Despite Protests, Anti-Semitic Opera Opens in New York

Demonstrators protest outside Lincoln Center on October 20, 2014 to criticize the Metropolitan Opera's planned performances of The Death of Klinghoffer scheduled to open October 20, 2014. Leon Klinghoffer was a disabled 69-year-old New Yorker who was shot in his wheelchair aboard the Achille Lauro Italian cruise ship after it was hijacked in 1985 by four men from the Palestinian Liberation Organization who then pushed him into the sea. Photo by Timothy A. Clary/AFP via Getty Images.
Demonstrators protest outside Lincoln Center on October 20, 2014 to criticize the Metropolitan Opera's planned performances of The Death of Klinghoffer scheduled to open October 20, 2014. Leon Klinghoffer was a disabled 69-year-old New Yorker who was shot in his wheelchair aboard the Achille Lauro Italian cruise ship after it was hijacked in 1985 by four men from the Palestinian Liberation Organization who then pushed him into the sea. Photo by Timothy A. Clary/AFP via Getty Images.

New York’s Metropolitan Opera is gearing up for its most controversial premier in decades.

A large street protest including, apparently, former mayor of New York Rudolph Giuliani descended on the opera house today as it prepares for its opening of John Adam’s 1991 opera, The Death of Klinghoffer.

The opera, which delves into the 1985 hijacking of the Achille Lauro cruise ship by Palestine Liberation Front militants, and the murder of a disabled Jewish American passenger, Leon Klinghoffer, is considered a masterpiece by many music critics, but anti-Semitic by others. Protesters believe that because the opera gives voice to the grievances of the hijackers, it justifies their actions. The Met has received threats, though the opera’s creators, and the Anti-Defamation League, dispute charges of anti-Semitism.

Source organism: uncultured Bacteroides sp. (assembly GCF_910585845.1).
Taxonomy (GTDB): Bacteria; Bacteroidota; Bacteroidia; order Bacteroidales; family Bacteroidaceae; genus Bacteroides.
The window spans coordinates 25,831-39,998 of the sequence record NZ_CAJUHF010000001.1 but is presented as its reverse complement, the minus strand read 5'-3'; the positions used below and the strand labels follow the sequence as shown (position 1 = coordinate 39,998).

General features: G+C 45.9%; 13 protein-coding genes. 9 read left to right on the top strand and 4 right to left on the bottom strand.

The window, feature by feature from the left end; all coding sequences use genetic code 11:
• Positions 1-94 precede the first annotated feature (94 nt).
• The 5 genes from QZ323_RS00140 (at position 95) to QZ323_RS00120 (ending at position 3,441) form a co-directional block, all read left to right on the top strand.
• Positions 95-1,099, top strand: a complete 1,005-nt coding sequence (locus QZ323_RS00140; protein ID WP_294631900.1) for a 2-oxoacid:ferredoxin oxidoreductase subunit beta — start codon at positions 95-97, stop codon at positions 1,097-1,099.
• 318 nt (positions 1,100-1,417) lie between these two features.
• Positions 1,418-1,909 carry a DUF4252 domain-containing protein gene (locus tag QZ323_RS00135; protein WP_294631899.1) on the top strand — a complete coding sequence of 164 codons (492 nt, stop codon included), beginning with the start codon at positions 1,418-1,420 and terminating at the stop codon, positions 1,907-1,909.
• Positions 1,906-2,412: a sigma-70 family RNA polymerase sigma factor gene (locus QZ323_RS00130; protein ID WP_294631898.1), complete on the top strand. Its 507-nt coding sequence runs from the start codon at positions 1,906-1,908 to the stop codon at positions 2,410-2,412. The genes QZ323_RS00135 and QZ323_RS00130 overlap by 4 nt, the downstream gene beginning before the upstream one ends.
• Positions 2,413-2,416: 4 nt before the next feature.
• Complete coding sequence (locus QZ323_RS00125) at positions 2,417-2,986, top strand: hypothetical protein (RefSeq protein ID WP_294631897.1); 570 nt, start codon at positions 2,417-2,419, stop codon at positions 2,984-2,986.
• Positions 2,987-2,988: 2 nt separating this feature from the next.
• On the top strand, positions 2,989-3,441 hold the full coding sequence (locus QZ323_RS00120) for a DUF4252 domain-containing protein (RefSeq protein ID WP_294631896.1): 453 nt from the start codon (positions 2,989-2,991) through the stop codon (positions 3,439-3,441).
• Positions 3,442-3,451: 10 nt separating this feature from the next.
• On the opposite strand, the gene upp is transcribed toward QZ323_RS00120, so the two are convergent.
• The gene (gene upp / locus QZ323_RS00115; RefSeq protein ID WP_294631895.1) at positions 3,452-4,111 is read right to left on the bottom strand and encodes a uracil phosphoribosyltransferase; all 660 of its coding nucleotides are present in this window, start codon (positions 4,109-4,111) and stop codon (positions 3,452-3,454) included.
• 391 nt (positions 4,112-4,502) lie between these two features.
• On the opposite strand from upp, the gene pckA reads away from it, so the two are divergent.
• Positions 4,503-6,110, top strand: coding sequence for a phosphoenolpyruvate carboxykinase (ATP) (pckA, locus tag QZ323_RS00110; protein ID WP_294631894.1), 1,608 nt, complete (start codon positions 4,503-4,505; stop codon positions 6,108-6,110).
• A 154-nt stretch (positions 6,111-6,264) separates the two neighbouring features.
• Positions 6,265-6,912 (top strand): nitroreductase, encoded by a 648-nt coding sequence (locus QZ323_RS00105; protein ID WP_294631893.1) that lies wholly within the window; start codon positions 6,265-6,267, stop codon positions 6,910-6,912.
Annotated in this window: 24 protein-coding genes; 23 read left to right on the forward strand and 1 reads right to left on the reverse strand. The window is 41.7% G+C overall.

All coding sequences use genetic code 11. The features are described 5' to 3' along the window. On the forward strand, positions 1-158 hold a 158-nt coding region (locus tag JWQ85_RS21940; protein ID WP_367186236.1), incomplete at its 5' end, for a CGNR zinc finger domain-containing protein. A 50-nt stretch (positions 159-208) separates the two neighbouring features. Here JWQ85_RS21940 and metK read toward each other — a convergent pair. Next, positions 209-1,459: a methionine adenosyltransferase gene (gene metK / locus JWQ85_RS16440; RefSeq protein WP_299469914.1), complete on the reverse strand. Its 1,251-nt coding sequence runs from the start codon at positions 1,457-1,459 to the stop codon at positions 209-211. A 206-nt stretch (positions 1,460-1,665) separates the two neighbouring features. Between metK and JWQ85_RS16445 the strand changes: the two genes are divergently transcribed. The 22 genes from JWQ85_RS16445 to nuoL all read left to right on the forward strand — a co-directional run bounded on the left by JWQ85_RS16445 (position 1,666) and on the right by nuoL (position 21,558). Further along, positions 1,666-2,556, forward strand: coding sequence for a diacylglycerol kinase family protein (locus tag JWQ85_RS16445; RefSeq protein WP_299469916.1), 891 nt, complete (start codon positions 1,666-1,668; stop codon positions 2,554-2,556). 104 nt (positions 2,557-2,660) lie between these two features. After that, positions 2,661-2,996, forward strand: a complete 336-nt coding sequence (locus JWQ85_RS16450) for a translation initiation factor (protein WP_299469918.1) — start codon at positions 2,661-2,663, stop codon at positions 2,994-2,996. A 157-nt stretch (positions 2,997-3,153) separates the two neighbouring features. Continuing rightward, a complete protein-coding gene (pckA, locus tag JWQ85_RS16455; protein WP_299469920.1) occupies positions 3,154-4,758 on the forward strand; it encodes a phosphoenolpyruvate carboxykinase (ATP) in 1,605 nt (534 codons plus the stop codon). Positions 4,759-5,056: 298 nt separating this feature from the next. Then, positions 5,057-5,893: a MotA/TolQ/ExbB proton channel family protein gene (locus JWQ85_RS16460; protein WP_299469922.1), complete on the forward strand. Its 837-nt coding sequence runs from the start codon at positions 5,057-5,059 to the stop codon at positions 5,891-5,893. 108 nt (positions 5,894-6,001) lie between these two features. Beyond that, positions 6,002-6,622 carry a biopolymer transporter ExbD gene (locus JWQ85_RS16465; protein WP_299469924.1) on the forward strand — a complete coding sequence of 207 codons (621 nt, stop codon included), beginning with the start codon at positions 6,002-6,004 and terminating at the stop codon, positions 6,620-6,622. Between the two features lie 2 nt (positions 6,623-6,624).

Giuliani said in a phone interview to the New York Times, “It [the opera] didn’t tell the true story; it created for history a myth, and contributed to a sense of moral equivalency—that we should treat both sides the same.” Although Giuliani is not calling for the opera to be canceled or banned, he goes on to say, “there shouldn’t be any threats here, this is a historical, sociological, and artistic issue–not some issue of violence.”

Protests were initially lead by several smaller Jewish groups and conservative religious organizations. In order to cool things down, the Met agreed to a compromise with the Anti-Defamation League, in which the opera house would drop its plans to show the production in cinemas around the world, but would still follow through with its New York schedule.

This is not the first time religious leaders have protested the Met. In 1952, the venue was picketed by Roman Catholic leaders who claimed that the company’s production of Verdi’s Don Carlo made a mockery of religion.


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